Bhola, who had celebrated the day a fellow "chaiwallah" (tea vendor) like him rose to become the Prime Minister of India, cannot help but censure the man today, and the government he leads.
“I used to make Rs 1,600 a day,” Bhola confides to one of his regular customers from the clutch of ITES offices in a commercial hub just at the edge of Delhi. “Now I barely make Rs 150.
His roadside tea business – a ubiquitous sight across the length and breadth of this country – is on the verge of collapse and he has not enough to feed his family of four.
"It Is Not About Business, but My Small Kids"
My customers have dwindled because everyone is protecting their small notes, if at all they’ve managed to get anything from the banks. I, on the other hand, have not been able to replenish my stock of desi biscuits because the people from whom I purchase won’t accept the big notes that I usually give them to buy supplies once or twice a week. If I were to go and stand in a bank queue to change my money, I would lose even the little business I am getting.Bhola
Bhola's is not a singular story of business gone bad and the "aam admi' being badly hit by a measure that was ostensibly meant to unearth the black money hoards of the rich. Millions of people like Bhola are telling the same story – and chaiwallahs and petty roadside traders and street vendors like him are the hardest hit.
Suhani, a widow who sells vegetables at a roadside market in Rohini, in north Delhi, has five kids – all under 8 – to look after. But for the past three days, she has not been able to buy vegetables from the wholesale market because she has no cash in acceptable lower denominations.
"I don't know what to do. I’ve exhausted all my stock and from tomorrow there is going to be no business at all," says Suhani. Her half-naked kids sit near her.
“It isn’t about business. It’s about my small kids. I have to feed them. From tomorrow, if the situation doesn’t change and you see me begging at a crossing, don’t be shocked,” she says, tears welling up in her eyes.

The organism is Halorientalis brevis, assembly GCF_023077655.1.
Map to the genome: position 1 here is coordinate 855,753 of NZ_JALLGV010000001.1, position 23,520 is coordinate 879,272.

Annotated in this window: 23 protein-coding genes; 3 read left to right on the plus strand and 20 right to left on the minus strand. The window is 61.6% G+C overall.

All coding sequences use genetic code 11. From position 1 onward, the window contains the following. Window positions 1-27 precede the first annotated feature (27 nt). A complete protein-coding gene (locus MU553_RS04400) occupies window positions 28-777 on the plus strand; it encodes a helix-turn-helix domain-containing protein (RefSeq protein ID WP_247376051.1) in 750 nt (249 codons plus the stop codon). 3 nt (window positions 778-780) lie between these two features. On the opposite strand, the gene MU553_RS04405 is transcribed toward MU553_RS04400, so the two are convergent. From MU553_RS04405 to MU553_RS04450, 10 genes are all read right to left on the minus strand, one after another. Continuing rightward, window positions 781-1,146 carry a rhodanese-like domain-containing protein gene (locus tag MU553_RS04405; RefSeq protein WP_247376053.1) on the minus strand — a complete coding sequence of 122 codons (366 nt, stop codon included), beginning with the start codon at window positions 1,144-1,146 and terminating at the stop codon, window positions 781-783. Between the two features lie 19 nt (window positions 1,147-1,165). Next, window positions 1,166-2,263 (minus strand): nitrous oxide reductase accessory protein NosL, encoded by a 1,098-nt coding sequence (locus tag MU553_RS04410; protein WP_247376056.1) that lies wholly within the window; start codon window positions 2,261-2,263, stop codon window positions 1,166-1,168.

“Hardly Get Customers Now"
The vegetable seller said she has to pay in cash to buy her stocks and cash is not available. She has a Jan-Dhan bank account in which she said she has saved some Rs 1,000 in the past few months. "But I live alone with my kids; how can I go to a bank and wait in a queue?"
Similar problems are being faced by millions of other cash-dependent small vendors and grocery store owners after the government announced a shock move to demonetise high-value currency notes of 500 and 1,000 rupees on 8 November.
Sabheri is usually a crowded market place in Greater Noida in Uttar Pradesh where people flock in the hundreds every morning and evening to buy essentials like fruits, vegetables, chicken, mutton and other groceries. But for the past two days, the sprawling market has had few customers.
Ishan Qureshi, who has been selling mutton and chicken in the market for the past five years, says he used to sell at least four to five goats and 50 chickens a day. But he has sold only five goats and 30 chickens in the past one week, which is a nearly 80 per cent dip in his business.
"I barely get customers willing to pay cash (in lower denominations). I extended credit facility also, but perhaps people have started thinking eating mutton is a luxury. I hardly get customers now."
The depressing stories of such vendors play out similarly almost in every corner of India, a heavily cash-transaction dependent country that is far from transforming into a cashless nation as the government wants it to – in one executive stroke.
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(The article has been published in arrangement with IANS.)